The Rock and Roll Hall of Fame + Museum

Smashing Design: Building the Rock Hall's Piano

Wednesday, July 17: 11:31 a.m.
Posted by Rock Hall
Testing the "smashed guitar" built into the Rock Hall's piano.

This week, the Rock and Roll Hall of Fame and Museum in partnership with Play Me, I'm Yours unveiled a unique piano designed by Rock and Roll Hall of Fame exhibit designer John Sloboda. "The represented act of smashing the guitar through the top of the piano is an attempt to catch the 'lightening in a bottle' moment when something happens where there's a little bit of danger mixed with excitement," says Sloboda of the Rock Hall's piano design that features a guitar "smashed" into the top of the piano. "Plus, having the electric guitar with the piano feels a little more rock and roll, and seemed fitting because the Rock Hall sponsored the piece."

Case Western Reserve University and the Cleveland International Piano Competition teamed up to present Play Me, I'm Yours, curating an interactive art installation composed of 25 uniquely decorated pianos that will be placed throughout Northeast Ohio, including the Rock and Roll Hall of Fame and Museum. The idea is to encourage people to meet, connect, communicate and express themselves through the shared experience of musical performance.

Dubbed "Black Magik," the Rock and Roll Hall of Fame's piano was inspired by "a quasi-Voodoo/Americana mashup as depicted by the flames, snake, bones and incantation – a Creole welcoming prayer – that are spread throughout the whole thing: piano, guitar and bench," says Sloboda. "Even the tiny drawer pulls that sit over the keys are fashioned into tiny wood-carved skulls."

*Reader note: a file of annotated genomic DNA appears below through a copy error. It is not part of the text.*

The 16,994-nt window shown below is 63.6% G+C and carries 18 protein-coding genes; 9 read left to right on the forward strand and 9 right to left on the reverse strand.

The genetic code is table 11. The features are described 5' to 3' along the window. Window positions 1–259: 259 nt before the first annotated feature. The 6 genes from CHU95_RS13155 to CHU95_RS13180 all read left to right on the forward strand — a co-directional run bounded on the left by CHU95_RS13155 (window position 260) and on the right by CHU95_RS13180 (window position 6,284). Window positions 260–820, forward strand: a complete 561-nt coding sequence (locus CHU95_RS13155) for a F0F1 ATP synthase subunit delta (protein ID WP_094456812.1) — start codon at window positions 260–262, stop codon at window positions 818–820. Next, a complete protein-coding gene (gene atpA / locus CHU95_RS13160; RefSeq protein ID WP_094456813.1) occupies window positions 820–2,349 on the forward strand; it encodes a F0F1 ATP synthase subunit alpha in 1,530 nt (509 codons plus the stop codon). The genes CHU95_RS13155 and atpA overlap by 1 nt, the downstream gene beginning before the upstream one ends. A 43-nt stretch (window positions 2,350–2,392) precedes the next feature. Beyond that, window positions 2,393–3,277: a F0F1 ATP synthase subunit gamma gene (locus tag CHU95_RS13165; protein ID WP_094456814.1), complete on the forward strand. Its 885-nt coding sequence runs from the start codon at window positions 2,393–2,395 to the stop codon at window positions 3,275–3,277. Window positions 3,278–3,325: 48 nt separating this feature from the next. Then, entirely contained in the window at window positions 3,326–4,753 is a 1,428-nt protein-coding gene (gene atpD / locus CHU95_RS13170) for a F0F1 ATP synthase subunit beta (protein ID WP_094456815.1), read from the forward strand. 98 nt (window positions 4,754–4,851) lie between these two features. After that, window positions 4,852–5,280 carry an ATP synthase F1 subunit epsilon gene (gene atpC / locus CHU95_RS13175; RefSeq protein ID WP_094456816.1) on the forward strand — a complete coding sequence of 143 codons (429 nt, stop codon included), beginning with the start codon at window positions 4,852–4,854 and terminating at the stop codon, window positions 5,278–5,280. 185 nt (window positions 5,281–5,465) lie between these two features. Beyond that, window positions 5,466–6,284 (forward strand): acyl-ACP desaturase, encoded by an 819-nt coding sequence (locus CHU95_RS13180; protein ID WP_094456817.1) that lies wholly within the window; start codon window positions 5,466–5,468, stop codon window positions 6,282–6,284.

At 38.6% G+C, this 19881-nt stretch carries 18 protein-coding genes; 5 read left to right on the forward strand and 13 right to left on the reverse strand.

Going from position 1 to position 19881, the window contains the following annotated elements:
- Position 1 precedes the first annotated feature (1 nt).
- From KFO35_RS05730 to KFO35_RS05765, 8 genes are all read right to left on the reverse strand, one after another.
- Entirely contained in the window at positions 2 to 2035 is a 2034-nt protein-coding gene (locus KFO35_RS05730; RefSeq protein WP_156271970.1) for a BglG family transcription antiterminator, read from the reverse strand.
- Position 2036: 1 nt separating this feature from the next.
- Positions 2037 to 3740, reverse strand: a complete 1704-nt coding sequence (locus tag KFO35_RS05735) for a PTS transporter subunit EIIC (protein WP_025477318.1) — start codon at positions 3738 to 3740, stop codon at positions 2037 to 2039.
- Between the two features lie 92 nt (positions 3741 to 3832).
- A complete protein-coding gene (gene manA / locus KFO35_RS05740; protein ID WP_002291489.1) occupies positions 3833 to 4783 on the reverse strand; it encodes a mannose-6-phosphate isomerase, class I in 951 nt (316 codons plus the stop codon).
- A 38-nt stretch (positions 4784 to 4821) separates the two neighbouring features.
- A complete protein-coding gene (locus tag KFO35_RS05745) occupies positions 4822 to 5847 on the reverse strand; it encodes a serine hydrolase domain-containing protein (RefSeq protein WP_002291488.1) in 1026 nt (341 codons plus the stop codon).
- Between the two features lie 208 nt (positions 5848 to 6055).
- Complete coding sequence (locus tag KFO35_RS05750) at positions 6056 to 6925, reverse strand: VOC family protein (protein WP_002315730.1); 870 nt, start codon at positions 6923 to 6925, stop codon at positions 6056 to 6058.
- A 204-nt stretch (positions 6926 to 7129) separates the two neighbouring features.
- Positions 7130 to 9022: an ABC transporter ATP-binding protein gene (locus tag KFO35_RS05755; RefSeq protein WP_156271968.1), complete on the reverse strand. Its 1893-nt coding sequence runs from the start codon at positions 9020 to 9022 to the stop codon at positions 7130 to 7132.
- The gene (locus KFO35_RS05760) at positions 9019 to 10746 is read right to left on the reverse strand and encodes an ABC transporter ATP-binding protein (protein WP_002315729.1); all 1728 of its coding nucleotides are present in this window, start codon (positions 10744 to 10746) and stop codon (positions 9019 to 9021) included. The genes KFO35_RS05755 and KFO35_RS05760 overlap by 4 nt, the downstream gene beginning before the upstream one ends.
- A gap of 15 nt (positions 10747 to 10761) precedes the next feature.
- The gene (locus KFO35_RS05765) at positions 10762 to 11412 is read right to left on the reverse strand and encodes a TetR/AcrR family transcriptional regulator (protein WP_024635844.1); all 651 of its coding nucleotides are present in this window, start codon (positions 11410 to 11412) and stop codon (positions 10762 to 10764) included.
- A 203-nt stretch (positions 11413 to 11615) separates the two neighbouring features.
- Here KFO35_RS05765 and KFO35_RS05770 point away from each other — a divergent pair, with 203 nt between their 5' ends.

The whole piano body as well as the guitar and bench were completely stripped of their factory finishes and sanded to give the instruments a raw and distressed look and feel. Colors are subdued and washed-out. Not only is the piano meant to be played, but the guitar (a Strat-style electric guitar) is also fully functional – a feat that involved some creative engineering. Because the portion of the guitar body where the tone and volume controls, and pickup selector switch were located was removed to fit the guitar into the piano, many of the electrical components were rewired and moved to beneath the bridge of the guitar by Rock Hall preparator/exhibits installer Andre Sepetavec. "All you need to do is plug into an amp with power," says Sloboda. "As a happy accident, the tall back of the piano actually allows the guitar to resonate as if it were an acoustic, too. As long as you find the proper footing, two players can work this thing at once." 

Play Me, I'm Yours will be presented in Cleveland from July 19 to August 11, 2013. For more information on Play Me, I'm Yours, including piano locations around the University Circle area of Cleveland and hours, click here

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